When the idea of social distancing became a thing a few months ago, there was the idea that we could all stay connected to our family and friends even as we isolate ourselves in our home. All of a sudden “Zoom” became a thing. I had never heard of it before, but all of a sudden friends were holding Zoom Happy Hours, Zoom Book Clubs, Zoom Dinners, Zoom Movie Nights and then Zoom meetings and Zoom classes for work.
WOW! I had to marvel about the fact that COVID-19 came around when man had developed technology to a point where we could all remain together even as we are apart. It sounded brilliant and every chance I could get I said yes to a Zoom this and a Zoom that. Being together while never leaving my home sounded like the best of both possible worlds.
For myself, I noticed after the first couple, I was pretty exhausted. It felt hard to hear people, only one person could really be speaking at a time, and then everyone had to ring in with a different comment regarding what was said. To try and move on to another topic without giving everyone who spoke a good amount of time for comments and feedback felt rude.
One time, someone shared a tragic piece of health news that she may have wanted only a few people to know, but with everyone gathered at the Zoom Happy Hour, her entire health diagnosis was made clear to everyone. Awkward. I was holding information that I most likely should not have been and under any usual circumstance would not know.
Of course, there are also the technology challenges — slow Internet, bad connection, in and out voices, people muting themselves or not, people’ video popping on and off. I am also doing all of these things too which I know may be adding to someone else’s stressful experience. I think, by now, we all know the ups and downs of Zoom connections – whether for personal or professional use.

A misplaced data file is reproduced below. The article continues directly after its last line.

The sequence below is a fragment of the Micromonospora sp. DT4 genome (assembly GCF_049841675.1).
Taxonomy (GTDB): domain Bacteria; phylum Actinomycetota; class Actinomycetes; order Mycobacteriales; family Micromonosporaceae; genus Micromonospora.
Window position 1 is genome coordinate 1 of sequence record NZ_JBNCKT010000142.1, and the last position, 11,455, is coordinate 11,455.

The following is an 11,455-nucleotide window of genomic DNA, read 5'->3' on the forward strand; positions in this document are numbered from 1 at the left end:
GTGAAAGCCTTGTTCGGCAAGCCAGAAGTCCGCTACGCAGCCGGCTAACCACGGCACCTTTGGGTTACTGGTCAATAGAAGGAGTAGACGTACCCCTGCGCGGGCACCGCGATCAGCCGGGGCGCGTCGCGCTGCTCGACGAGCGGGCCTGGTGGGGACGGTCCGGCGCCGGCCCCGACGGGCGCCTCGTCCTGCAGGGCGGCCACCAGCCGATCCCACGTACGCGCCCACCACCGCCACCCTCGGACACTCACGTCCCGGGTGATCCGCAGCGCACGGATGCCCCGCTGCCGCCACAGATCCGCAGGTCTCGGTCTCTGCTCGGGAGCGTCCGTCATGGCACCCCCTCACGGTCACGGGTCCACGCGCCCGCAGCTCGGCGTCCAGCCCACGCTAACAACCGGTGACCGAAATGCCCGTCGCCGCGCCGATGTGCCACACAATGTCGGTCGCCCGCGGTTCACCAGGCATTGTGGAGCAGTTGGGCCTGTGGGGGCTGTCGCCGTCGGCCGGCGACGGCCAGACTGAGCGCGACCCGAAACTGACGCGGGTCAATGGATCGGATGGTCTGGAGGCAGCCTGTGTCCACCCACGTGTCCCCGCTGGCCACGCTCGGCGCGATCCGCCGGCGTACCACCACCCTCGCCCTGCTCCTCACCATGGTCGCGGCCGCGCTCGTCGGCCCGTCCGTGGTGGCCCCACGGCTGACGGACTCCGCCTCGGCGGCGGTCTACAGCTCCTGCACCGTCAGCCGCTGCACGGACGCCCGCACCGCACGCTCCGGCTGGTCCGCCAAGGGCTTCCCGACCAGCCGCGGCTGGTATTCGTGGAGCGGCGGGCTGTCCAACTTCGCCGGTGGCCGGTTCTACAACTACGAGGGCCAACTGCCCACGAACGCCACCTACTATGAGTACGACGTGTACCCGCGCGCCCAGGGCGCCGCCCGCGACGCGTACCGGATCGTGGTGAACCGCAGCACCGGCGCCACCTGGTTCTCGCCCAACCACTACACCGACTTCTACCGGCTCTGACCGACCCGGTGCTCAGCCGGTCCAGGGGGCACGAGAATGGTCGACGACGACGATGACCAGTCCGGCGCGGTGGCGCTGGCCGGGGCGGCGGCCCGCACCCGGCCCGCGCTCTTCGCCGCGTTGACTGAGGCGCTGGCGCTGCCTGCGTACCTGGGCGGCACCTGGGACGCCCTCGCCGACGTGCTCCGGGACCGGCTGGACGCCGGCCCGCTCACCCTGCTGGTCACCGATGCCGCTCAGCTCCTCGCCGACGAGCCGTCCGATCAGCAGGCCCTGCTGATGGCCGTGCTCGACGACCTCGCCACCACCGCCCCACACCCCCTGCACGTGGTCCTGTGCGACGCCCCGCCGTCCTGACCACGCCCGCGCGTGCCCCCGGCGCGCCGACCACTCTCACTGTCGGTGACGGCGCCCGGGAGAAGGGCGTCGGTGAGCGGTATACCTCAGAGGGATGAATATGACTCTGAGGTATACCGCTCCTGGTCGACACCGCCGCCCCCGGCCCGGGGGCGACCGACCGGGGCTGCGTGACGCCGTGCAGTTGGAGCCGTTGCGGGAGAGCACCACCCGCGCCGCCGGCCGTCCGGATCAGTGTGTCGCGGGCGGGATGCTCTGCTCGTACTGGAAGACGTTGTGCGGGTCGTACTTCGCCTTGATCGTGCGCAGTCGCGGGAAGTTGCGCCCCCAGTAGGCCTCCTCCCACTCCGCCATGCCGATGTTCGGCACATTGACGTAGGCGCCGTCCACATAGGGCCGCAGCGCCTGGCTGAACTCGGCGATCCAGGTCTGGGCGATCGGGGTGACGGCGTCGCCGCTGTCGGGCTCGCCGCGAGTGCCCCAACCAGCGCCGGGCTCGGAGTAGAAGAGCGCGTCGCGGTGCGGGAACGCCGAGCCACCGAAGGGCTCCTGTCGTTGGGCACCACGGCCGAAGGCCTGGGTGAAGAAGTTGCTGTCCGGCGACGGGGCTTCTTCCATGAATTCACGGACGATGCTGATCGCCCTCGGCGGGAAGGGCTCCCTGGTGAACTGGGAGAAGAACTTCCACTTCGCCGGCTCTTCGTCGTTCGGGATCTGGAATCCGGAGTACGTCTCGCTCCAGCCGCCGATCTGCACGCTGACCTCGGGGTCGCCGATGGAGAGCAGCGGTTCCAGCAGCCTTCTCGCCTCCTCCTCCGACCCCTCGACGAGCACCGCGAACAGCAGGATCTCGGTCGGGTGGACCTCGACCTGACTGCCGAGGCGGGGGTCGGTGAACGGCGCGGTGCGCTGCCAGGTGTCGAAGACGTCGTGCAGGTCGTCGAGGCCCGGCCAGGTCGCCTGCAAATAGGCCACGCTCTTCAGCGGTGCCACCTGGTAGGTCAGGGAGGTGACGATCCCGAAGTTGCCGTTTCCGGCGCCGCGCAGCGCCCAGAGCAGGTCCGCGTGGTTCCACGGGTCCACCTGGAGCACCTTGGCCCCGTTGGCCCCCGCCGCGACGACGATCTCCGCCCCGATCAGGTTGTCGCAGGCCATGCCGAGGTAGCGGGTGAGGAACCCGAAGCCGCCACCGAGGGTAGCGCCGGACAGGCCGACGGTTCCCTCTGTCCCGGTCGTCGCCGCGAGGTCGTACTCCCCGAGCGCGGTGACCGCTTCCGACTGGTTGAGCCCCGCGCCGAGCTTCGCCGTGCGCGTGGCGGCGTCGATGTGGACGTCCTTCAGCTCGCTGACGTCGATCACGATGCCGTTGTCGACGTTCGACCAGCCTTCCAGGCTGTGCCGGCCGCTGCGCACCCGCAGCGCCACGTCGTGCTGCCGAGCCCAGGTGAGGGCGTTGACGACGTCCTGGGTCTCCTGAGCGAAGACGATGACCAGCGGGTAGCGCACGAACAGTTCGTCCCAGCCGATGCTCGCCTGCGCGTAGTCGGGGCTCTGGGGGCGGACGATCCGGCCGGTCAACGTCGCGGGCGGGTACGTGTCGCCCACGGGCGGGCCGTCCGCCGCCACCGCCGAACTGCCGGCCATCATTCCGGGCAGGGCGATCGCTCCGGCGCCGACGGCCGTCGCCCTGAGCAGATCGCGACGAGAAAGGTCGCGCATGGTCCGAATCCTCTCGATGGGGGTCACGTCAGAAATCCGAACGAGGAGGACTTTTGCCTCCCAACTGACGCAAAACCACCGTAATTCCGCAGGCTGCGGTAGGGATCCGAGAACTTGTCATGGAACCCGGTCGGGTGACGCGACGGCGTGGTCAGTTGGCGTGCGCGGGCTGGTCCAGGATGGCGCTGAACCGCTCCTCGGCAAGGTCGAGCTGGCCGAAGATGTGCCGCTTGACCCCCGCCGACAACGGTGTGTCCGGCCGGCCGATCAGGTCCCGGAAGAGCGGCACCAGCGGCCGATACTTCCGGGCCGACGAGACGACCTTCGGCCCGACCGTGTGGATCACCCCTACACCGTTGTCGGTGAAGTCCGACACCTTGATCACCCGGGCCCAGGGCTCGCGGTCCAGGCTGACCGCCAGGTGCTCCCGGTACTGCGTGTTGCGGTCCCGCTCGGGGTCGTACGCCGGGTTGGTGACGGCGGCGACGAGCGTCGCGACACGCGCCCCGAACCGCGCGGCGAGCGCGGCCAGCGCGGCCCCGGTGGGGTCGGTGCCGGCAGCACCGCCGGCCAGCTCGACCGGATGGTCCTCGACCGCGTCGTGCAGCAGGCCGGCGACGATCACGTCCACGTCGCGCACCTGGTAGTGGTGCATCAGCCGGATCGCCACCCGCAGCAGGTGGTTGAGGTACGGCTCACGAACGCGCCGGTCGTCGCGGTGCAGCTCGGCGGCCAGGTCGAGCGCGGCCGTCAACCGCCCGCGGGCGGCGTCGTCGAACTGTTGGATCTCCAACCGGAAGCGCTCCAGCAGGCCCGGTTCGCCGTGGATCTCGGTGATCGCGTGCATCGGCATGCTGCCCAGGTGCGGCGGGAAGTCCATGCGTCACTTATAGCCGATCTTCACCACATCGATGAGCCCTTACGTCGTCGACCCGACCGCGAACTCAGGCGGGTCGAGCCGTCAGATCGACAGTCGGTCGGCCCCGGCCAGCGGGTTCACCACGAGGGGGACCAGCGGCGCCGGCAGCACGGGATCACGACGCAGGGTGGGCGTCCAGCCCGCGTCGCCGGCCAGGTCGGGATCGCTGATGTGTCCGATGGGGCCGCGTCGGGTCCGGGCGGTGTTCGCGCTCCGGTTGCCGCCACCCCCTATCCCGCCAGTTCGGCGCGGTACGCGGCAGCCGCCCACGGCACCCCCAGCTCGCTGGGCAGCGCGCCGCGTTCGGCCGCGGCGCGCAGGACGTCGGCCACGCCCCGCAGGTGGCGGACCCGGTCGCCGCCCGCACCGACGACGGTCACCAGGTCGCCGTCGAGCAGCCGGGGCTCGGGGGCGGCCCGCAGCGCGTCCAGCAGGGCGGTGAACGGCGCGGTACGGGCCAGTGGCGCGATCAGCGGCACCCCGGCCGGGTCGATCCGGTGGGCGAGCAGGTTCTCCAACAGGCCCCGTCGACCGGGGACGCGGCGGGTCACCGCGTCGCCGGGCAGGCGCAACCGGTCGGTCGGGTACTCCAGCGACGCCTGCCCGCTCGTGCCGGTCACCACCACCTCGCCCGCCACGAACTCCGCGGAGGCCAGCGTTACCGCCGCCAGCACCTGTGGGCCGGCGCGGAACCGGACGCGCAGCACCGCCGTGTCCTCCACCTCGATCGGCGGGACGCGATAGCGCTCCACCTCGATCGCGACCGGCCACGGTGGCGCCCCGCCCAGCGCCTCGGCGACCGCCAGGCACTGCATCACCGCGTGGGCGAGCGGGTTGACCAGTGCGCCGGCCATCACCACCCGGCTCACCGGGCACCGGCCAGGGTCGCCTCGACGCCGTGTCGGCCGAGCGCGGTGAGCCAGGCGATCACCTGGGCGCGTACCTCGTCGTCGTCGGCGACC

So, I guess I am not surprised that all of a sudden there are a slew of articles talking about Zoom Exhaustion. This may come after having been on virtual calls all day, being more anxious and needing time on your own to sort through your feelings, general annoyance at how clunky Zoom meetings feel, obligation to have to connect this way since everyone knows you are home and not going out with supposed time on your hands, and more.
How to handle? First notice do you want to socialize virtually? If so — and I do not assume that your answer is yet — then to what extent do you want to socialize virtually and how often? Once you have these questions answered you can stay true to yourself as you with accept or decline offers to engage virtually. For myself, I engage virtually for work completely.
As a result, in my personal life, I am not too keen to engage via Zoom for fun gatherings. Rather, I prefer to have telephone chats or FaceTime one-on-one with someone. I have been invited to several Zoom gatherings, and I now just tell my friends that I find it too stressful of a medium for me and that I won’t be joining. Of course, I ask them not to take offense and I think most people respond positively, i.e. to do what I need to do to care for myself.
All of us understanding how people are feeling stress and exhaustion even when it comes to social connecting with a medium like Zoom is really important. If you are the person who is setting up the Zoom calls and want to connect, it’s important to take care of you and have the people on the Zoom who really want to be there and not just attending out of obligation to the group.
Everything is a balance, including Zoom calls these days. Remember too, if you are going to engage, keep some Zoom Etiquette guidelines in mind to make the experience good for everyone.
Zoom Exhaustion is real. Respect it and take care of yourself above all. And let us all look forward to the day we can hang out together.